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Loaded question: How much do you know about motor load?

Careful evaluation of motor load requirements could yield long-term savings

  • January 2016
  • Number of views: 2458
  • Article rating: No rating
Trade press article — Plant Services

Right-sizing of three-phase induction motors for different applications – and striking a balance between reliability and efficiency – isn’t always easy, but it can be cost-effective.

Cool advice on hot motors

  • August 2015
  • Number of views: 4794
  • Article rating: No rating
Trade press article — Maintenance Technology

The effects of excessive temperature on motor performance are notorious. After moisture, they are the greatest contributor to bearing and winding failures. Understanding the source of increased temperature is key to correcting the problem and improving the reliability of your facility’s motor fleet.

Keeping it simple: Steps to determine motor’s actual load

Oversized motors cost more to operate—sometimes a lot more. Fortunately, there’s a simple procedure for determining the actual hp required by a load, without expensive equipment or engineering

  • October 2014
  • Number of views: 3366
  • Article rating: No rating
Trade press article — Plant Engineering

Contrary to popular opinion, bigger isn’t always better—especially when it comes to electric motors. Plant maintenance and engineering departments like having a little extra power available “just in case,” so they sometimes specify larger motors than applications require. But oversized motors cost more to operate—sometimes a lot more.

Consider motor load requirements, applications

  • March 2003
  • Number of views: 1151
  • Article rating: No rating

Most motors are run continuously with little variation in load. A continuous duty motor is energized and loaded for an extended period of time. When the motor is started, the temperature increases, and then the temperature stabilizes after some time. If the motor was designed with a service factor, it is possible to run the motor at a higher-than-rated load for short periods of time without significant thermal damage to the windings, rotor or bearings. A motor to be used with a continuous load is sized based on that load rating. There are, however, many applications where a motor is not loaded consistently throughout its duty cycle, or is energized intermittently. Some motors are started and stopped often, while others are loaded lightly for some time, then more heavily for some time, and the applied load can vary greatly. If there are periods of time where the motor is operating at less than full load, then it may be possible to size the motor smaller than the maximum load level.

Keeping it simple: Follow these steps to determine motor's actual load

  • December 2001
  • Number of views: 1498
  • Article rating: No rating

Contrary to popular opinion, bigger is not always better. A case in point is the electric motor, the workhorse of industry. There is a natural tendency to want a little extra power, "just in case." That's why auto makers still sell cars with 300 hp engines, even though the speed limit may be under 70 miles per hour. But, just like those gasguzzlers, operating an oversized electric motor may cost additional money; sometimes, a lot of money. Here is a simple procedure for determining the actual hp required by a load, without expensive equipment or engineering.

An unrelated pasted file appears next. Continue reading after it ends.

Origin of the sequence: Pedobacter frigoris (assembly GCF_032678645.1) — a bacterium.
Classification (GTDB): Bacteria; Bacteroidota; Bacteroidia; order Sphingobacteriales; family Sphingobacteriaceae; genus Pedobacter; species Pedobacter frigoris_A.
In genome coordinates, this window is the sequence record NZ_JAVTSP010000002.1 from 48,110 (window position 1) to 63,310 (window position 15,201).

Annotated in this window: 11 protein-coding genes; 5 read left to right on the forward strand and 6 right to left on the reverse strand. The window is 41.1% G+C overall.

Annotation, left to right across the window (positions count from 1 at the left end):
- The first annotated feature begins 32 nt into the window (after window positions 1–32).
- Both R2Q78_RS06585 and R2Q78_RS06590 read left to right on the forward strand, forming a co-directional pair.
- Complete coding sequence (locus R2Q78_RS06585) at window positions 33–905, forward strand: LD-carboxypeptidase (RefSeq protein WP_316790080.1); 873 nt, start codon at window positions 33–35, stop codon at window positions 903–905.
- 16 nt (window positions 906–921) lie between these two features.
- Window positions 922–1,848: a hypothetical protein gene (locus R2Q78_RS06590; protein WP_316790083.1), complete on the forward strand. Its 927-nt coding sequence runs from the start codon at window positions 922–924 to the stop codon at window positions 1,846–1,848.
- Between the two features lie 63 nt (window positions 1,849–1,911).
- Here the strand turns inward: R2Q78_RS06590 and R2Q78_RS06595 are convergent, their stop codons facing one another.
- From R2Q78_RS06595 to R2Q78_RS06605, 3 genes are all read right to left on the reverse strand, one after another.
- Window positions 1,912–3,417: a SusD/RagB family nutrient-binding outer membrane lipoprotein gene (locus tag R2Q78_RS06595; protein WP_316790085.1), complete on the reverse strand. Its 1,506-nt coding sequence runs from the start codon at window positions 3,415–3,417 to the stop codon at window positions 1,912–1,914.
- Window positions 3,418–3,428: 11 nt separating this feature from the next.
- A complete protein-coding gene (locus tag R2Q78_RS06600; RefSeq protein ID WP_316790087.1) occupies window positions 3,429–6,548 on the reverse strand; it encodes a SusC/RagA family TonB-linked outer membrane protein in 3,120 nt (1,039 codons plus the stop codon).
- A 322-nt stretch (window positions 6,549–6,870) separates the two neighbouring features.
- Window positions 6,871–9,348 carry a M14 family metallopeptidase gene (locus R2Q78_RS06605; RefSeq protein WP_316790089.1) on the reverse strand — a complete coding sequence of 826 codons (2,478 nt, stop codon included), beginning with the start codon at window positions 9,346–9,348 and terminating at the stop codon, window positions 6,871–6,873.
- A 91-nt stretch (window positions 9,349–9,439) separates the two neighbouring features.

Hacerlo es sencillo: Siga estos pasos para calcular la carga real de un motor

  • December 2001
  • Number of views: 2105
  • Article rating: No rating

Contrariamente a la opinión popular, no siempre, lo más grande es mejor. Un buen ejemplo es el motor eléctrico, el caballo de trabajo de la industria. Existe una tendencia natural a reservar un poco más de potencia, “por si acaso.” Es por esto que la industria automotriz sigue vendiendo vehículos con motores de 300 hp, a pesar que el límite de velocidad está muchas veces por debajo de las 70 millas por hora. Pero así como sucede con estos depredadores de gasolina, el funcionamiento de un motor sobredimensionado puede costarnos dinero extra; algunas veces, una gran suma. Aquí presentamos un procedimiento sencillo para calcular los hp reales requeridos por una carga, sin emplear equipos e ingeniería costosa.

Getting The Most From Your Electric Motors

Getting The Most From Your Electric Motors - coverThis 40-page booklet provides great advice for obtaining the longest, most efficient and cost-effective operation from general and definite purpose electric motors.

This booklet covers topics such as:

  • Installation, startup and baseline information
  • Operational monitoring and maintenance
  • Motor and baseline installation data
  • How to read a motor nameplate
  • Motor storage recommendations



EASA/AEMT Rewind Study

EASA Rewind Study cover

The Effect of Repair/Rewinding on Premium Efficiency/IE3 Motors
Tests prove Premium Efficiency/IE3 Motors can be rewound without degrading efficiency.


ANSI/EASA AR100-2020

ANSI/EASA AR100-2015 cover

Recommended Practice for the Repair of Rotating Electrical Apparatus
This is a must-have guide to the repair of rotating electrical machines. Its purpose is to establish recommended practices in each step of the rotating electrical apparatus rewinding and rebuilding processes.



EASA Technical Manual

EASA Technical Manual cover

Revised May 2021
The EASA Technical Manual is the association's definitive and most complete publication. It's available FREE to members in an online format. Members can also download PDFs of the entire manual or individual sections.